"I will do whatever the team needs." It is the most lukewarm answer in cricket. But then, Dilruwan Perera is not a hot-blooded man. If you yelled at him on the street, or cut him off in traffic, he would probably go home and discuss his options with his lawyer.
He's an asset to this team at present - though perhaps not the one they expected him to be. In 2016's mid-year Galle Test, Dilruwan claimed 10 for 99 and sent the match hurtling to a two-and-a-half day finish, striking almighty terror with his slider - a ball that on the surface is as innocuous as he is, yet on that occasion was like a grenade into the opposition dressing room.
Since then, his bowling returns have been more middle-of-the-road than menacing. In seven Tests - five of which have been at home - he has taken 25 wickets at 40.96. In three innings he has gone wicketless, and never has he claimed more than three at a time.
He was the fastest Sri Lanka bowler to 50 Test wickets, so there was hope once that if Rangana Herath ever hangs up his extra-elastic Test kit, here is a willing and ready replacement. There was never Herath's subtlety in Dilruwan's game, but his bowling was not without its own cunning. He didn't size batsmen up as quickly or effectively, but in varying his trajectory, drifting the ball both ways, and never over-using his excellent topspinner, Dilruwan had a drawer-full of traps as well.
Now the wickets have dried up and he is that annoying selection quandary: the cricketer who keeps performing, but not quite in the discipline he was picked for. He claimed 3 for 159 in the lost Test match against Bangladesh in March, but without his second-innings half-century, Sri Lanka would not have stood a chance in the fourth innings of that match. He sent down 54 overs and took only two wickets against Zimbabwe, but if it were not for his 29 not out in the second innings, Sri Lanka may have stumbled to a shock loss in a year full of hands-in-heads defeats.
So what to do? It may be that with his spirited shellacking on the third morning at Galle, he has shown Sri Lanka's selectors what he is good for. Maybe he is not Herath's replacement after all - but a different sort of cricketer altogether. With his adventurous cross-bat shots, and his daring trips down the pitch to the spinners, he has, perhaps unwittingly, suggested he can be a balance-giving allrounder who allows four other bowlers to play. Think of him here as a more smiley, less-bearded Moeen Ali of the East.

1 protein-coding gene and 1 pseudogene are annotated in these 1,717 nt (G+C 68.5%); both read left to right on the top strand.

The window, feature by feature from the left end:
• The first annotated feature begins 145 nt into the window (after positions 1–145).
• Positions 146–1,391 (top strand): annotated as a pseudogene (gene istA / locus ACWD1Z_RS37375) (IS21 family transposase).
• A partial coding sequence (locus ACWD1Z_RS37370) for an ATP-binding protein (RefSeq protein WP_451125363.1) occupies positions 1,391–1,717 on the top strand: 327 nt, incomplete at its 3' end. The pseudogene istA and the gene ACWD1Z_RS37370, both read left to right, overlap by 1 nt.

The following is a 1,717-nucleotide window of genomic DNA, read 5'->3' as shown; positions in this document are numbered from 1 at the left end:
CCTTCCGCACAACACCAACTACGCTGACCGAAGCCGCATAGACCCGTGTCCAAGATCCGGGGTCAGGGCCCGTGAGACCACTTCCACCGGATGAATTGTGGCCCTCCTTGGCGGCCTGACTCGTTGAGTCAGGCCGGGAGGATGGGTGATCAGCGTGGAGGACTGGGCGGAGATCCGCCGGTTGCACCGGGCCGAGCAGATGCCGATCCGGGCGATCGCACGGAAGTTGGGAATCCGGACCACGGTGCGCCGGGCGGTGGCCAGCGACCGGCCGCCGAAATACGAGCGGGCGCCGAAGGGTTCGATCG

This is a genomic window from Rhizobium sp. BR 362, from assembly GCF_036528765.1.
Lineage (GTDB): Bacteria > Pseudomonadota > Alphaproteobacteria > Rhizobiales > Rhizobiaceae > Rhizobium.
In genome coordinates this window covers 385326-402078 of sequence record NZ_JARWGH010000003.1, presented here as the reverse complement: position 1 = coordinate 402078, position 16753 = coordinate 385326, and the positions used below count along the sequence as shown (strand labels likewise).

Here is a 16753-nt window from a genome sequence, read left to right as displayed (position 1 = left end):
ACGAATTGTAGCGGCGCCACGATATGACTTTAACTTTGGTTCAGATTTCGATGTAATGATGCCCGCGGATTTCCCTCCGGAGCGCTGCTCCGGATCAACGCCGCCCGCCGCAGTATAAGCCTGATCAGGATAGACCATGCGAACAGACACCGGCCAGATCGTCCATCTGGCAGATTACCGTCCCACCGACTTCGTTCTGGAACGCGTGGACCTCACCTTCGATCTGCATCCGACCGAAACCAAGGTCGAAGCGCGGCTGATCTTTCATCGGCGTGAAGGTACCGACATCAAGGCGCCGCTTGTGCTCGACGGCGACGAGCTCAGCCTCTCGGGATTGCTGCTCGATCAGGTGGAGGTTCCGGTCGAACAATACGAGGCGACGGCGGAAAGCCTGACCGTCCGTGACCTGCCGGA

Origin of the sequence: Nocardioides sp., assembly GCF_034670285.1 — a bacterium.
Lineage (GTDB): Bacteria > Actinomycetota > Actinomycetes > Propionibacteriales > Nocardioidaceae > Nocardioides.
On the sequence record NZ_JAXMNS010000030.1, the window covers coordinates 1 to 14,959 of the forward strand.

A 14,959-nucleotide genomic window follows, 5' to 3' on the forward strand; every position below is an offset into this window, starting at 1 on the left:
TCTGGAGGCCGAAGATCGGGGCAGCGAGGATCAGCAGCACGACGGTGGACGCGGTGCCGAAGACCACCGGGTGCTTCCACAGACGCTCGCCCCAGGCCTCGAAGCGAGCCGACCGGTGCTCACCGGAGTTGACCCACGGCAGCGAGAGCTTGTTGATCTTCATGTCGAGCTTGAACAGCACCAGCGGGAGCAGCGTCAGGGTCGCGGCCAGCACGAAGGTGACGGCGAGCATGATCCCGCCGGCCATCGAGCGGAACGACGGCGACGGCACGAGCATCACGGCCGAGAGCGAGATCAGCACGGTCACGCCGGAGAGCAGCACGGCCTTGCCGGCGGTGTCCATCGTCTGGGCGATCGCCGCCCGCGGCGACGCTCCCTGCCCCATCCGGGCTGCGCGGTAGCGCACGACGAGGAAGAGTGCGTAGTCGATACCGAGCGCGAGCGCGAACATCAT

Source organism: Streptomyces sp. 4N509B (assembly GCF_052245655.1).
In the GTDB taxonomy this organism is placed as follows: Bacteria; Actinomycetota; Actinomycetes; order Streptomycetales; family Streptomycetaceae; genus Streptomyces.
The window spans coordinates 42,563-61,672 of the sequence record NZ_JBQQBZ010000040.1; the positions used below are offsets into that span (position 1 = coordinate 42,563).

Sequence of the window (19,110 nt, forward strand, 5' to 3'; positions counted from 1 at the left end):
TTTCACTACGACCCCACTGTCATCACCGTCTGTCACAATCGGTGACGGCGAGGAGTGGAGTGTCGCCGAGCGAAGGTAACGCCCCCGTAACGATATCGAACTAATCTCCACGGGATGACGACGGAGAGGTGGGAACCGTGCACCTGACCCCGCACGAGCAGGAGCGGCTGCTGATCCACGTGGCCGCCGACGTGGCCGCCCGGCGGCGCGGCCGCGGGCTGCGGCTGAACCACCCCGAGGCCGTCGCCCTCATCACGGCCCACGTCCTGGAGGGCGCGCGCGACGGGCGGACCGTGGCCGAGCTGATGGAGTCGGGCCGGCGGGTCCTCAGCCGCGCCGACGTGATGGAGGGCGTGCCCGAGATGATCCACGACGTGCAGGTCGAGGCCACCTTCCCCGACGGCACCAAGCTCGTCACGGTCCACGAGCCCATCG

A possible criticism is that he has not yet scored runs consistently for long enough. But have any of Sri Lanka's batsmen? And chief selector Sanath Jayasuriya should know Dilruwan's batting pedigree better than most. He opened the batting with him in Dilruwan's ODI debut in 2007 - a lifetime ago.
Moving him up to No. 7 and accommodating a new frontline bowler has several benefits. In the short term, it will see Sri Lanka fill the void left by the injury to Asela Gunaratne. Team management had toyed with playing five frontline bowlers even in the ongoing match, but had decided against it, largely because they expected Gunaratne's offbreaks to be of use. Now, if they merely draft in Dhananjaya de Silva into that vacated spot, they will be lighter on the bowling front than they have already been proven to be in Galle.
If Sri Lanka do not beef up their attack for the second Test at SSC, they will have completely failed to take stock of the current disparity between these teams. In any case, fielders have grassed so many catches in recent months that it is now clear Sri Lanka can't do with an attack that takes less than 30 wickets in a Test.
Maybe they can take a cue too, from their most impressive Test win of the year: against Bangladesh in Galle. On that occasion, Dilruwan had batted at No. 7, and Sri Lanka had won handsomely. Five bowlers will not be required on every pitch, but the three most recent Tests (including the ongoing one) are proof there is a penetration problem. There is an easy fix to this.
"I will do whatever the team needs," was the reply Dilruwan gave when asked if he would be happy with a little extra responsibility with the bat. He doesn't seem the kind to demand to be promoted up the order. But Sri Lanka might do well to put the option to him, so that at least he and his lawyer can mull it over.